If you were officiating a soccer match and the score got to 6-0, you might expect a little dissent, right? But would you expect it from the winning team?
A top referee had called off on short notice and I was asked if I could take on a top-flight men’s amateur match. It featured a skilled European team (team A) against a young, talented group of soccer coaches (team B) from the area.
Team A started out as the aggressors, committing a number of hard fouls — with screams from almost every team B player that cards were needed for each contact. Team B scored for a 1-0 lead. Finally, on the fourth contact, I cautioned A7 for the contact, but then called team B’s captain (B11) over and rather loudly told B11 that the continuous dissent from team B would cease.
After another team B goal, team A saw that my assistants and I were controlling the match and the physical contact lessened. So, the turning point came — score was increasing, physical play was diminishing and the team B dissent continued. Still in the first half, I cautioned B2 for dissent after his calls for a card when he was fouled.
At halftime, the assistants told me that team B had a reputation for “helping” the referees — they were the same coaches who regularly “helped” the local referees in NFHS and NCAA games. With that new information, it allowed me to understand what had taken place in the first half.
Five minutes in, A4 fouled B9 near team A’s penalty area. After half a dozen team B players yelled for a card, I set up the wall and called B11 over. Again, fairly loudly, I told B11, “Captain, we’ve had this discussion once. For the second time, this dissent and constant requests for cards will stop.” Two minutes later, team B scored again, now at 3-0.
The body language of team A was vastly different than it had been — yes, they were being scored against, but they were not responding with rough physical play and they were not being verbal toward the referee staff. They were almost amazed that a referee wasn’t allowing team B to control the ebb and flow of the game and the issuing of cards.
After a close offside decision, both team B defenders screamed at my bench-side assistant. I looked toward B11 — and then went up to B4 and yellow carded him for dissent.
Team B got another goal from a set piece and after the goal went in, B11 went up to an opponent and said, “You should have been carded for that foul.” OK, the verbal message hadn’t gotten across, so I checked B11 for color-blindness by displaying the yellow card for unsporting behavior. (Bench-side assistant gave me thumbs up!)
There was another non-tactical shirt-pull. I considered not blowing the whistle — figuring the contact was trifling at that high level — but given team B’s emotions, I called the direct free kick foul. Because it was so ingrained into their past behavior, both as coaches and players, several team B players cried out for the card. What I’m sensing as trivial, they want cards for? I wasn’t about to (and no referee should have to) listen to 30 more minutes of those constant demands for cards. B7 was closest to me, so he’s the one that saw team B’s fourth yellow card.
With a tremendous give-and-go, team B scored a fifth goal. The team B dissent was less than before, but still prevalent.
During a corner kick, A5 held B9’s wrist down as B9 tried to go up for a header. B9 got a head to the ball but since the ball didn’t go in, I awarded a penalty kick. Almost to be expected, four team B players did a mass confrontation around me — not to make sure a penalty kick is called but clamoring for a card. Seeing that already-carded captain B11 was one of the players, I choose him to send a stronger message to the team — second yellow card followed by the red. B9 scored the penalty kick to make it 6-0.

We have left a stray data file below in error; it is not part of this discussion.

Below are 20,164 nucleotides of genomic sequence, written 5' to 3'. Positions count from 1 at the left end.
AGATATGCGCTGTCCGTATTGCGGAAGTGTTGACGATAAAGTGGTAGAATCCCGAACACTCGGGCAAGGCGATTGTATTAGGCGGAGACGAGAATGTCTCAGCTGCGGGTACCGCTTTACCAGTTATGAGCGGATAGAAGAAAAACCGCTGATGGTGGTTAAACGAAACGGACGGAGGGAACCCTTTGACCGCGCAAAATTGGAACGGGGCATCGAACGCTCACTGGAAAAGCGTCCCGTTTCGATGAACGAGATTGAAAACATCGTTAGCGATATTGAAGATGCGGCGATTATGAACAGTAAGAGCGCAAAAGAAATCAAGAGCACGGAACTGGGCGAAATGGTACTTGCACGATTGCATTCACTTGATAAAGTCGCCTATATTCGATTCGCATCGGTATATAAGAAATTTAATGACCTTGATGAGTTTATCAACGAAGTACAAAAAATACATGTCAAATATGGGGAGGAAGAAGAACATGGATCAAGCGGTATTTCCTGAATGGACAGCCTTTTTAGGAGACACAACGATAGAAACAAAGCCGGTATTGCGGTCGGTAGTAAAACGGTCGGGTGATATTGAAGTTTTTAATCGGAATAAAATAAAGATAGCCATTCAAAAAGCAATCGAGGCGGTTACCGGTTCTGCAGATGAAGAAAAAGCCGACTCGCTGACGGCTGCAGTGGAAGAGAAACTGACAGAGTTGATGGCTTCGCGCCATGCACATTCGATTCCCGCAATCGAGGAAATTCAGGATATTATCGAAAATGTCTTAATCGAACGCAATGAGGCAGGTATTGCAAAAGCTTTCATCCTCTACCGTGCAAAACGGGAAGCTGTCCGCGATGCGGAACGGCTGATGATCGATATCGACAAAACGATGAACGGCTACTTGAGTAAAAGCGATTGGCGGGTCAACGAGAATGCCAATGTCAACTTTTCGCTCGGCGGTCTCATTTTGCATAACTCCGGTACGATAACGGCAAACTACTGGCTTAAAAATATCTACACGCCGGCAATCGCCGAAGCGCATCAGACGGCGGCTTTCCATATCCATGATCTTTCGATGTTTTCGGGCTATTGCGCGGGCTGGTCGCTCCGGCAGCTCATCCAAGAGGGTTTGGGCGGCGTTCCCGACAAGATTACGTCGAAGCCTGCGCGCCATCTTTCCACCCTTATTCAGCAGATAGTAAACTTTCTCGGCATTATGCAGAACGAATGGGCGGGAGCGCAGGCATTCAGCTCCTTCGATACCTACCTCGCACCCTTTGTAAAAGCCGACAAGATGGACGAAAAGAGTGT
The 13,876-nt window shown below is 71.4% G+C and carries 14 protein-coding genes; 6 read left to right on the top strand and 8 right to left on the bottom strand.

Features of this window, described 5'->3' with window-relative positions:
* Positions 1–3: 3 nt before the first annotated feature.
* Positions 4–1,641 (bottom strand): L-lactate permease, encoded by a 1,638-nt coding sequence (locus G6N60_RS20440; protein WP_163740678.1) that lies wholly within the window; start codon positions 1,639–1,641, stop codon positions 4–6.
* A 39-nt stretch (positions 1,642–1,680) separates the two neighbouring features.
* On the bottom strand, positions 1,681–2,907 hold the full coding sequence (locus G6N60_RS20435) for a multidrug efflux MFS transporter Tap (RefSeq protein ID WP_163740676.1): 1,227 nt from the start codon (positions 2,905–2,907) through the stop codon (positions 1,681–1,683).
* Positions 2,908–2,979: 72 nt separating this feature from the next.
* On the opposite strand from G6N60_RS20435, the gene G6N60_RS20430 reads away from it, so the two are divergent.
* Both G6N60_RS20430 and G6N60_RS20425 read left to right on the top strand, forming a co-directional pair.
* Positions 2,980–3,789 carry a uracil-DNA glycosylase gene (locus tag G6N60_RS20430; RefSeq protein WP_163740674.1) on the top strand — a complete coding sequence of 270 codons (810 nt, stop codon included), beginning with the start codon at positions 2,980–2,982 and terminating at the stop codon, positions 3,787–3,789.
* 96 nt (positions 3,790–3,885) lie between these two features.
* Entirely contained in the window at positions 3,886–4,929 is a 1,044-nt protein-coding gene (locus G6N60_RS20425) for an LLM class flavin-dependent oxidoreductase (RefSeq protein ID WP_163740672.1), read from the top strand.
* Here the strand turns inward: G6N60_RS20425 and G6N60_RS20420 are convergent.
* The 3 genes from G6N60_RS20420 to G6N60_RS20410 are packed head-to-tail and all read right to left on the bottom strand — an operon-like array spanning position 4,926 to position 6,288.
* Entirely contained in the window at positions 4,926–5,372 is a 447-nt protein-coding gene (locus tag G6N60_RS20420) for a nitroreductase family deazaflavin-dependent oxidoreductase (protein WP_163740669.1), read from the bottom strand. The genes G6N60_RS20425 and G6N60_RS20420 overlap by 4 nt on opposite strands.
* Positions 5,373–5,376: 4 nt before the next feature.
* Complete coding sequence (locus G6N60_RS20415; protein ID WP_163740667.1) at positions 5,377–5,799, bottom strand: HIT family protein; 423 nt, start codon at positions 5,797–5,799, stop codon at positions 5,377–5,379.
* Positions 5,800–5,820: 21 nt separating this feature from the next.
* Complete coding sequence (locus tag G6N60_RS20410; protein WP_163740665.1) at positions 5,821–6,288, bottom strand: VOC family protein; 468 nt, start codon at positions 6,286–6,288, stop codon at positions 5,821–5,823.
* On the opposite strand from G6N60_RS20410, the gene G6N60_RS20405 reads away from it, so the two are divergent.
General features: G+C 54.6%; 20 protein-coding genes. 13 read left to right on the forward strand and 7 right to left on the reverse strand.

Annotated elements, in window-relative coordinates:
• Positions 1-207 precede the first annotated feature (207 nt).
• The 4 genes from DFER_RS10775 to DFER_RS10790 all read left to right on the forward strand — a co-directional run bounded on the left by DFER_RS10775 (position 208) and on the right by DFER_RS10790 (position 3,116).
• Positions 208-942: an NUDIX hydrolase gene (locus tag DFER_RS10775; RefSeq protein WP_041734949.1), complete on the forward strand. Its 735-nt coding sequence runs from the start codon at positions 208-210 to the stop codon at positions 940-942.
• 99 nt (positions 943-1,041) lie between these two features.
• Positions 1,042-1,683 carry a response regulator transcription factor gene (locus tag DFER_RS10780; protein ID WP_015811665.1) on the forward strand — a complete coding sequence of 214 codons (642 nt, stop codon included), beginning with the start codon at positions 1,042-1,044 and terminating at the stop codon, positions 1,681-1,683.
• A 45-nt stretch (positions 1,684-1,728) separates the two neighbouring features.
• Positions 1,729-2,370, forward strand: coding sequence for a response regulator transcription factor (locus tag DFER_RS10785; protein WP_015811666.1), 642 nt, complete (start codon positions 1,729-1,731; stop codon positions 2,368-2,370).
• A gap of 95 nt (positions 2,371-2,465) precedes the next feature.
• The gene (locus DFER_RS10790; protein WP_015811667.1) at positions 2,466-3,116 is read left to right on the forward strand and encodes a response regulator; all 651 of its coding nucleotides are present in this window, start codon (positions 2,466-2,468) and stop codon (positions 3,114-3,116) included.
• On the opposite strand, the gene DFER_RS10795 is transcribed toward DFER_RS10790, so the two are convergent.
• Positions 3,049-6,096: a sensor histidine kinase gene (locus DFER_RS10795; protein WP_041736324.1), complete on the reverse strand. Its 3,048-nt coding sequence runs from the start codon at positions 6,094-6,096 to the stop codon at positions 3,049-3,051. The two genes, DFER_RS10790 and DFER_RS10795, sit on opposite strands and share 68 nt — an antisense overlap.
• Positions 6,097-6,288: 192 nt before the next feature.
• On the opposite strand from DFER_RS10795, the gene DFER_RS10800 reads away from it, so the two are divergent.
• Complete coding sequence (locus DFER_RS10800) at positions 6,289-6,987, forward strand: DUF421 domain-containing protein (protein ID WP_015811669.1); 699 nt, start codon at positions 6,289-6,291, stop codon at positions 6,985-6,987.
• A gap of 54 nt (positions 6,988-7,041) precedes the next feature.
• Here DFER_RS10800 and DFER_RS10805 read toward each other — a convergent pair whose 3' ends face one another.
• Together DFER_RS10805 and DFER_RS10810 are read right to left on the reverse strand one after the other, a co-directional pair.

Office of referee
In some of my past writings, I’ve written about the office of referee. Just as the office of mayor or the office of the president should not be defamed, the office of referee holds a place in the sport. Even if the incumbent is not talented, the office demands respect.
Your assigner thought you could command the game; that’s why you were assigned. Let’s look at the game mentioned. The coaches (in their 20s and 30s) may have played 200-400 games in their career and coached 50-150 games total. They were trying to “teach” a referee who had refereed 3,500-plus games and assessed more than 5,000, including semi-professional games in Europe. I would not let the office of referee be disrespected that day.
If you are an instructor, prepare your students to deal with players, teams or coaches who try to take control of a contest. Role-play some scenarios. If you are an assessor and witness a referee lose control of a contest due to players’, teams’ or coaches’ verbal outbreaks, try to pinpoint the moment where a specific action might have led to a different path. If you are a top referee in your area, the guy or gal that everyone looks up to, the one routinely getting assigned to the semifinals and the finals, ask yourself if you are the referee above.
Use USSF’s Ask, Tell, Remove. If you can use humor, use it. If you are a strict disciplinarian, use stern body language and facial expressions. If you are a salesman on the field, find a way to bargain with the team. But the unwanted behavior has to stop. Even if it takes four yellow cards and a red card to a team with a 6-0 lead, the behavior has to stop.
There was a major tournament in town while I was there. I spoke with several of the referees who refereed both before and after the above-mentioned game. They said they noticed a distinct difference in the coaches’ behavior and in talking about that game among themselves later, they saw a need to “toughen up” and “take back” some of the control they had surrendered.
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